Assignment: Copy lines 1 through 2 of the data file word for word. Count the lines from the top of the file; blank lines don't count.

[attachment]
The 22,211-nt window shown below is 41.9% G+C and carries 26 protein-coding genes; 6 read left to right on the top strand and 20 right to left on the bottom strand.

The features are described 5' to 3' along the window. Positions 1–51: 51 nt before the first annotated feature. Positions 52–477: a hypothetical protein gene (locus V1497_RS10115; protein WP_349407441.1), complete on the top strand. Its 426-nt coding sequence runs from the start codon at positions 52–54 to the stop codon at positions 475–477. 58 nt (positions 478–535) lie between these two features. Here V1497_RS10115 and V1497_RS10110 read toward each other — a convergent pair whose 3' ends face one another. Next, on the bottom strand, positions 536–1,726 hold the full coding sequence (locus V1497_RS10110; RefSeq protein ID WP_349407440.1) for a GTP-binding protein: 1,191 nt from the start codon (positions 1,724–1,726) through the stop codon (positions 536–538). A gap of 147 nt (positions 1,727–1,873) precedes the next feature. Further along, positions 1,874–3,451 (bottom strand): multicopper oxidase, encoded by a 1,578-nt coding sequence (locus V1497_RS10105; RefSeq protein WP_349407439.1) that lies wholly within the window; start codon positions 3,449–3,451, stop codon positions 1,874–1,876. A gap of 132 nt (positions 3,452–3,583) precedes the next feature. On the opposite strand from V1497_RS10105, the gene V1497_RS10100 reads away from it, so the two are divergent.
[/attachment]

The 22,211-nt window shown below is 41.9% G+C and carries 26 protein-coding genes; 6 read left to right on the top strand and 20 right to left on the bottom strand.

The features are described 5' to 3' along the window. Positions 1–51: 51 nt before the first annotated feature. Positions 52–477: a hypothetical protein gene (locus V1497_RS10115; protein WP_349407441.1), complete on the top strand. Its 426-nt coding sequence runs from the start codon at positions 52–54 to the stop codon at positions 475–477. 58 nt (positions 478–535) lie between these two features. Here V1497_RS10115 and V1497_RS10110 read toward each other — a convergent pair whose 3' ends face one another. Next, on the bottom strand, positions 536–1,726 hold the full coding sequence (locus V1497_RS10110; RefSeq protein ID WP_349407440.1) for a GTP-binding protein: 1,191 nt from the start codon (positions 1,724–1,726) through the stop codon (positions 536–538). A gap of 147 nt (positions 1,727–1,873) precedes the next feature. Further along, positions 1,874–3,451 (bottom strand): multicopper oxidase, encoded by a 1,578-nt coding sequence (locus V1497_RS10105; RefSeq protein WP_349407439.1) that lies wholly within the window; start codon positions 3,449–3,451, stop codon positions 1,874–1,876. A gap of 132 nt (positions 3,452–3,583) precedes the next feature. On the opposite strand from V1497_RS10105, the gene V1497_RS10100 reads away from it, so the two are divergent.